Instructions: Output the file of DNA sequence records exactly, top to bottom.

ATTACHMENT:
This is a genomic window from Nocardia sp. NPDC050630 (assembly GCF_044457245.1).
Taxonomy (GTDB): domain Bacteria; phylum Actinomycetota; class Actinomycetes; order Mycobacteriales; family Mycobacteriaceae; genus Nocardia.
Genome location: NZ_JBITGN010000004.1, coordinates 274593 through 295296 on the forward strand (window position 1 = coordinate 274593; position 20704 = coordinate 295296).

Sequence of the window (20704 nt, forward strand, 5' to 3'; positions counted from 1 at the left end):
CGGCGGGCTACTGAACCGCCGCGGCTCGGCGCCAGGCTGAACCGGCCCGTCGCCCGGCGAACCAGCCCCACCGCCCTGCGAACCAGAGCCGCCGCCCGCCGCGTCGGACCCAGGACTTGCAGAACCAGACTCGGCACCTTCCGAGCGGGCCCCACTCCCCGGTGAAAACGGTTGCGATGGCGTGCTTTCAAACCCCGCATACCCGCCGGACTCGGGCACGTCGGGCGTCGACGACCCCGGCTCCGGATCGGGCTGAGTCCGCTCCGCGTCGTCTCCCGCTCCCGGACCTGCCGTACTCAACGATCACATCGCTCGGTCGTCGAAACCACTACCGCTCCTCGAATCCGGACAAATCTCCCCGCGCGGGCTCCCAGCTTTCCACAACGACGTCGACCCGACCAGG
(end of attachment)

This is a genomic window from Nocardia sp. NPDC050630 (assembly GCF_044457245.1).
Taxonomy (GTDB): domain Bacteria; phylum Actinomycetota; class Actinomycetes; order Mycobacteriales; family Mycobacteriaceae; genus Nocardia.
Genome location: NZ_JBITGN010000004.1, coordinates 274593 through 295296 on the forward strand (window position 1 = coordinate 274593; position 20704 = coordinate 295296).

Sequence of the window (20704 nt, forward strand, 5' to 3'; positions counted from 1 at the left end):
CGGCGGGCTACTGAACCGCCGCGGCTCGGCGCCAGGCTGAACCGGCCCGTCGCCCGGCGAACCAGCCCCACCGCCCTGCGAACCAGAGCCGCCGCCCGCCGCGTCGGACCCAGGACTTGCAGAACCAGACTCGGCACCTTCCGAGCGGGCCCCACTCCCCGGTGAAAACGGTTGCGATGGCGTGCTTTCAAACCCCGCATACCCGCCGGACTCGGGCACGTCGGGCGTCGACGACCCCGGCTCCGGATCGGGCTGAGTCCGCTCCGCGTCGTCTCCCGCTCCCGGACCTGCCGTACTCAACGATCACATCGCTCGGTCGTCGAAACCACTACCGCTCCTCGAATCCGGACAAATCTCCCCGCGCGGGCTCCCAGCTTTCCACAACGACGTCGACCCGACCAGG